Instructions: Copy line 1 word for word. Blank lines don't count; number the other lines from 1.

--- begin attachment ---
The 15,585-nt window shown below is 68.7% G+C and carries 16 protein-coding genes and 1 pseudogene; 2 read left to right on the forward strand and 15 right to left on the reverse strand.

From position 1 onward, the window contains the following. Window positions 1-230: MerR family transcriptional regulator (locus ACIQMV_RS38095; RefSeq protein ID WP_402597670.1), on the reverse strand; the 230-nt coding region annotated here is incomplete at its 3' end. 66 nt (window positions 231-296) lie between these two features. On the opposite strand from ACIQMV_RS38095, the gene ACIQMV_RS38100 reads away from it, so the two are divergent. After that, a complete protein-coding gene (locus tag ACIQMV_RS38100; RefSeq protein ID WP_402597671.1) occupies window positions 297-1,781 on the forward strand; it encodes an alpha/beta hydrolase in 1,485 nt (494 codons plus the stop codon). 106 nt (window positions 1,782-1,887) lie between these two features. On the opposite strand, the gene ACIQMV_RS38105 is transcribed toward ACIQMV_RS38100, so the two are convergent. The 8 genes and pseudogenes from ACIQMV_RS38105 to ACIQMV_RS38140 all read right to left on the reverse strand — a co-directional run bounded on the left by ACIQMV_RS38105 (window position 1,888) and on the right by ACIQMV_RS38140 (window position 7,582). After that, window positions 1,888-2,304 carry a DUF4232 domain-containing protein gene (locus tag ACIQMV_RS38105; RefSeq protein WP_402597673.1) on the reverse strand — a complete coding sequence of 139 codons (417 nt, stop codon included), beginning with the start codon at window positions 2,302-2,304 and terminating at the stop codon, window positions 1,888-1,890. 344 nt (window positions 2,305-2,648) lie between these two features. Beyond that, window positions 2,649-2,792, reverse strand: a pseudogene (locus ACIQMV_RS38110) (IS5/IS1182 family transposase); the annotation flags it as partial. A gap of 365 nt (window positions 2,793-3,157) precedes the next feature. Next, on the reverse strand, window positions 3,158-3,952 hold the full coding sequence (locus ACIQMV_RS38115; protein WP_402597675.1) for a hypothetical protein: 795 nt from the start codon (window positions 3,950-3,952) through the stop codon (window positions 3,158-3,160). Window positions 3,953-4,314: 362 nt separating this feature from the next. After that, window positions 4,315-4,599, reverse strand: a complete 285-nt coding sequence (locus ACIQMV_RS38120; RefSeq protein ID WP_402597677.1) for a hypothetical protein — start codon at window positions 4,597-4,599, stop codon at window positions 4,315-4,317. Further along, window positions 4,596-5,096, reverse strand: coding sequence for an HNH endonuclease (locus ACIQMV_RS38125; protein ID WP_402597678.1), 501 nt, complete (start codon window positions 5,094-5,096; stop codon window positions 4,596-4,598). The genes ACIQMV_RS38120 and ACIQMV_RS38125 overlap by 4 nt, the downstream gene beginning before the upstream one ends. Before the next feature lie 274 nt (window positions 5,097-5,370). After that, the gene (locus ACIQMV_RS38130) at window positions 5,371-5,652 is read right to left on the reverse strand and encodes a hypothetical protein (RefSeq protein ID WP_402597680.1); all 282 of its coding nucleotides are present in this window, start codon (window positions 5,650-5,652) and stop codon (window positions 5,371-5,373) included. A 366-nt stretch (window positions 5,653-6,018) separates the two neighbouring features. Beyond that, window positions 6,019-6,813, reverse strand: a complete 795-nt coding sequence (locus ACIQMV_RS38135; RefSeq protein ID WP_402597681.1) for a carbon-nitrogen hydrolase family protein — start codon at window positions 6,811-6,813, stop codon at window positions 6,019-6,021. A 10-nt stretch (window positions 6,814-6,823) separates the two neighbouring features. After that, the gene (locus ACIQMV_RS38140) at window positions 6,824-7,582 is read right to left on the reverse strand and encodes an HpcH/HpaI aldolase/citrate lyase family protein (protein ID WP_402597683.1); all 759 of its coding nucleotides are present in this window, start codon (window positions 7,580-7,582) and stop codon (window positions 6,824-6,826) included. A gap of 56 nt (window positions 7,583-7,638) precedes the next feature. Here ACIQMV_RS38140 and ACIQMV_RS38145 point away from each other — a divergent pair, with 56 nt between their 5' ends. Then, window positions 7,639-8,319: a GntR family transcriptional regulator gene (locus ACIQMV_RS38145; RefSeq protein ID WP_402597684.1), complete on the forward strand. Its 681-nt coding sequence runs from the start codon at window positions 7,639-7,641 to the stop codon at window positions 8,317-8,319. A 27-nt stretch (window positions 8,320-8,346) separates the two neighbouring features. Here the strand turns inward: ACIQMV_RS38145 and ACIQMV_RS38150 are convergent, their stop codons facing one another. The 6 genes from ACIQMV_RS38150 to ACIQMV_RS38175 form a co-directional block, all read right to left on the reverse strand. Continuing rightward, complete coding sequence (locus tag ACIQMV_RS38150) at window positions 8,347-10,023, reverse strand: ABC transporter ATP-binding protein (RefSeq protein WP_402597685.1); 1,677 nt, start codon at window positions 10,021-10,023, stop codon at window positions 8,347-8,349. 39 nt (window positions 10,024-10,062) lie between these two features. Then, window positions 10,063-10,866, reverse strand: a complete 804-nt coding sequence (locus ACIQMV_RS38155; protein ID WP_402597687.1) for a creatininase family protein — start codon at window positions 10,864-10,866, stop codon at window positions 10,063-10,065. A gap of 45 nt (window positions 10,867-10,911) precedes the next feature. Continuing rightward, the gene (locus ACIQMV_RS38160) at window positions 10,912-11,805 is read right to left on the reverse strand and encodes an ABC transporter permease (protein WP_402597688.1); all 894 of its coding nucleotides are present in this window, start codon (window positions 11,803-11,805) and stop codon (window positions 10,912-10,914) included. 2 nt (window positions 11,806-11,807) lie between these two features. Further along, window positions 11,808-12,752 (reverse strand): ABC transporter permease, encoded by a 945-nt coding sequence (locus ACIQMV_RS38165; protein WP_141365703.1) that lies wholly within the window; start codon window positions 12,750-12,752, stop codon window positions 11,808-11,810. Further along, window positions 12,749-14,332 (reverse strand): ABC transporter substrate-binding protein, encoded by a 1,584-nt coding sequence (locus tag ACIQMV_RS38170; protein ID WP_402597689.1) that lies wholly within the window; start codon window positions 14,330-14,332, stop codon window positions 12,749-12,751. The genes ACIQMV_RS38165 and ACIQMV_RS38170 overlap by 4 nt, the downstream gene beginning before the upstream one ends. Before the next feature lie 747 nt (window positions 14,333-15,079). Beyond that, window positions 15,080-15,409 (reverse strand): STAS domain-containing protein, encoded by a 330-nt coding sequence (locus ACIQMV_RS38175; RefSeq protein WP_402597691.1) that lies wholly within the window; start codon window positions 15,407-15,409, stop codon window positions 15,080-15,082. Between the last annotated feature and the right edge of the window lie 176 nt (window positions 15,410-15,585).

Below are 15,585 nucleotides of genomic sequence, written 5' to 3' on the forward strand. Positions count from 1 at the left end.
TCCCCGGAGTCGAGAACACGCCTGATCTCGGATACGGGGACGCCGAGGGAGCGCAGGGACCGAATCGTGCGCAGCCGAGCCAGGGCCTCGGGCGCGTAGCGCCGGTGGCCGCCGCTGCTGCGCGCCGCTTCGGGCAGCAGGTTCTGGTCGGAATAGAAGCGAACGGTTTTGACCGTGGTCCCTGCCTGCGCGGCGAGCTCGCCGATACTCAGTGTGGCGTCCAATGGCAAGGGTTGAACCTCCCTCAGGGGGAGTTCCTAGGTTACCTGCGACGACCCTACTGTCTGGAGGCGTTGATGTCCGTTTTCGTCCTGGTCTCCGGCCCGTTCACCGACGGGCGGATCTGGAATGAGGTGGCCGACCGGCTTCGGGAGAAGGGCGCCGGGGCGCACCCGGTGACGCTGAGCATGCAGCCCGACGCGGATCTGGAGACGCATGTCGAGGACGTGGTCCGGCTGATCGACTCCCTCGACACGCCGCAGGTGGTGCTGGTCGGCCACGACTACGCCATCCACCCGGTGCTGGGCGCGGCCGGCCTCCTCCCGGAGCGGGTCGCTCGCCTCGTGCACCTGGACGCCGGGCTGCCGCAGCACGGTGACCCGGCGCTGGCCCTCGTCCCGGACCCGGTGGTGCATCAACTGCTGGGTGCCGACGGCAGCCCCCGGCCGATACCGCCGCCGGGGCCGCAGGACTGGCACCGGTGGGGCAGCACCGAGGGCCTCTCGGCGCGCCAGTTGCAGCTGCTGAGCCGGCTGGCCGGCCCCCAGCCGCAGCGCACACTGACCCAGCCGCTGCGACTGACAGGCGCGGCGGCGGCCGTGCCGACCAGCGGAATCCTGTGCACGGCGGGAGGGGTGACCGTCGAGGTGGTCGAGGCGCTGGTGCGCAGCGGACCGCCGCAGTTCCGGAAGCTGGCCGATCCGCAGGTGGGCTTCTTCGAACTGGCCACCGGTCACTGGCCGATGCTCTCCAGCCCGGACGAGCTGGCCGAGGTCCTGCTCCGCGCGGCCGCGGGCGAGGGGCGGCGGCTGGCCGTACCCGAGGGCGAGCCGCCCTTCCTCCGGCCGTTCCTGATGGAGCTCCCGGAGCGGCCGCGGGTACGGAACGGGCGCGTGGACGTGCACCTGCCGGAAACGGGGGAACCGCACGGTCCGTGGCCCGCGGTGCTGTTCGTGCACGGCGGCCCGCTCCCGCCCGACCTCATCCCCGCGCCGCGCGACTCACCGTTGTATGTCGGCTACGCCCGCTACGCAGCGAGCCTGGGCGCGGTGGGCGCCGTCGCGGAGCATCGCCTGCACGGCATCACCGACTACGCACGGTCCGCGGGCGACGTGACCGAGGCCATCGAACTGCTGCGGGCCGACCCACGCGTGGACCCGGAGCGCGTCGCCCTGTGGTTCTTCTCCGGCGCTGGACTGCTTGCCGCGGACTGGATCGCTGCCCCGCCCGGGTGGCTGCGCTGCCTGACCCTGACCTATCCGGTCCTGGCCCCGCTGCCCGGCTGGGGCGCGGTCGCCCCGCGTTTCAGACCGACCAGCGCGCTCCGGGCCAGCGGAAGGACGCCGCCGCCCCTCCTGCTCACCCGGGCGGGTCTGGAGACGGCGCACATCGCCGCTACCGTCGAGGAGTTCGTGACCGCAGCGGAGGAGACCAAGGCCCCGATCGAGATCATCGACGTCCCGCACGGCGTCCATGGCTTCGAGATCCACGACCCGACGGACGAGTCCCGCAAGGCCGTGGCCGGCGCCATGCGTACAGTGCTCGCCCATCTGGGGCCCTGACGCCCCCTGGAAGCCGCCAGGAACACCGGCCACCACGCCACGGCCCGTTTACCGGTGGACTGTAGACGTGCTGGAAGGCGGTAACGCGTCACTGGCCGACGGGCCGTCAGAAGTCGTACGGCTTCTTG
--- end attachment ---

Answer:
The 15,585-nt window shown below is 68.7% G+C and carries 16 protein-coding genes and 1 pseudogene; 2 read left to right on the forward strand and 15 right to left on the reverse strand.